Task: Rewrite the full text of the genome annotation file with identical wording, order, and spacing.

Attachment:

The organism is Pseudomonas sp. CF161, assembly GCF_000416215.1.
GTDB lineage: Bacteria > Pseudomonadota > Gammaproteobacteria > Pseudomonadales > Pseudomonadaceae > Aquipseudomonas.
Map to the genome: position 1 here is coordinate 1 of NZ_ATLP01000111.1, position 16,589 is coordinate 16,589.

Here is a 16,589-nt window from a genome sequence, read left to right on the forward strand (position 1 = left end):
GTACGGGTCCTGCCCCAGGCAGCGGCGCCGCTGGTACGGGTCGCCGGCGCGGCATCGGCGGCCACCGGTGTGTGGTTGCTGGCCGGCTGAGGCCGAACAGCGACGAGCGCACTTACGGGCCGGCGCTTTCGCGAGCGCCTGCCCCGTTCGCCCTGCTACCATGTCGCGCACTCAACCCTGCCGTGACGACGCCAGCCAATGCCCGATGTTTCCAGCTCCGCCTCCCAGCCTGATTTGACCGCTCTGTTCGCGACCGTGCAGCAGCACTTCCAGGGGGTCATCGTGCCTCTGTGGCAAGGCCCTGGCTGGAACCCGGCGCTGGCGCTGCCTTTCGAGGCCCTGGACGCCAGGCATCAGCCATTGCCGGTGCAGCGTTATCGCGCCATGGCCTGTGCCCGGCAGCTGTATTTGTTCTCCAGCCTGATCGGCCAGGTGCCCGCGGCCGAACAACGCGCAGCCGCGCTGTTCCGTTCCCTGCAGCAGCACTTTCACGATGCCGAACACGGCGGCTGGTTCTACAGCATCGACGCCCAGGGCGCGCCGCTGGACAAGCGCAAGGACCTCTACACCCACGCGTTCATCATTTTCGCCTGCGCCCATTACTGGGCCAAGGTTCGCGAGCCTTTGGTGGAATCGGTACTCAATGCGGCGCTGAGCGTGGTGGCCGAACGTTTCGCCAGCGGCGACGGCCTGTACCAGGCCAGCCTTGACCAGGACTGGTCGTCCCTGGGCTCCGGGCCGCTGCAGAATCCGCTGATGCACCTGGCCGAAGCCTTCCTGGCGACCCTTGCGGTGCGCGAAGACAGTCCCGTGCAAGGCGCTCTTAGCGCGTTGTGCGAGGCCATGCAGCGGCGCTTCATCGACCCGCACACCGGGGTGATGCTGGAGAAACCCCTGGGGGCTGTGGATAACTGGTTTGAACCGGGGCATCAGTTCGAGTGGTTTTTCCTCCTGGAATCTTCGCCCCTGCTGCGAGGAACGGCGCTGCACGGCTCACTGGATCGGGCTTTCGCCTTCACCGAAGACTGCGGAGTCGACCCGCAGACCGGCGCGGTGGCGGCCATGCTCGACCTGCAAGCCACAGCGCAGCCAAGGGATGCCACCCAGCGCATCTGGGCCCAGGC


The organism is Pseudomonas sp. CF161, assembly GCF_000416215.1.
GTDB lineage: Bacteria > Pseudomonadota > Gammaproteobacteria > Pseudomonadales > Pseudomonadaceae > Aquipseudomonas.
Map to the genome: position 1 here is coordinate 1 of NZ_ATLP01000111.1, position 16,589 is coordinate 16,589.

Here is a 16,589-nt window from a genome sequence, read left to right on the forward strand (position 1 = left end):
GTACGGGTCCTGCCCCAGGCAGCGGCGCCGCTGGTACGGGTCGCCGGCGCGGCATCGGCGGCCACCGGTGTGTGGTTGCTGGCCGGCTGAGGCCGAACAGCGACGAGCGCACTTACGGGCCGGCGCTTTCGCGAGCGCCTGCCCCGTTCGCCCTGCTACCATGTCGCGCACTCAACCCTGCCGTGACGACGCCAGCCAATGCCCGATGTTTCCAGCTCCGCCTCCCAGCCTGATTTGACCGCTCTGTTCGCGACCGTGCAGCAGCACTTCCAGGGGGTCATCGTGCCTCTGTGGCAAGGCCCTGGCTGGAACCCGGCGCTGGCGCTGCCTTTCGAGGCCCTGGACGCCAGGCATCAGCCATTGCCGGTGCAGCGTTATCGCGCCATGGCCTGTGCCCGGCAGCTGTATTTGTTCTCCAGCCTGATCGGCCAGGTGCCCGCGGCCGAACAACGCGCAGCCGCGCTGTTCCGTTCCCTGCAGCAGCACTTTCACGATGCCGAACACGGCGGCTGGTTCTACAGCATCGACGCCCAGGGCGCGCCGCTGGACAAGCGCAAGGACCTCTACACCCACGCGTTCATCATTTTCGCCTGCGCCCATTACTGGGCCAAGGTTCGCGAGCCTTTGGTGGAATCGGTACTCAATGCGGCGCTGAGCGTGGTGGCCGAACGTTTCGCCAGCGGCGACGGCCTGTACCAGGCCAGCCTTGACCAGGACTGGTCGTCCCTGGGCTCCGGGCCGCTGCAGAATCCGCTGATGCACCTGGCCGAAGCCTTCCTGGCGACCCTTGCGGTGCGCGAAGACAGTCCCGTGCAAGGCGCTCTTAGCGCGTTGTGCGAGGCCATGCAGCGGCGCTTCATCGACCCGCACACCGGGGTGATGCTGGAGAAACCCCTGGGGGCTGTGGATAACTGGTTTGAACCGGGGCATCAGTTCGAGTGGTTTTTCCTCCTGGAATCTTCGCCCCTGCTGCGAGGAACGGCGCTGCACGGCTCACTGGATCGGGCTTTCGCCTTCACCGAAGACTGCGGAGTCGACCCGCAGACCGGCGCGGTGGCGGCCATGCTCGACCTGCAAGCCACAGCGCAGCCAAGGGATGCCACCCAGCGCATCTGGGCCCAGGC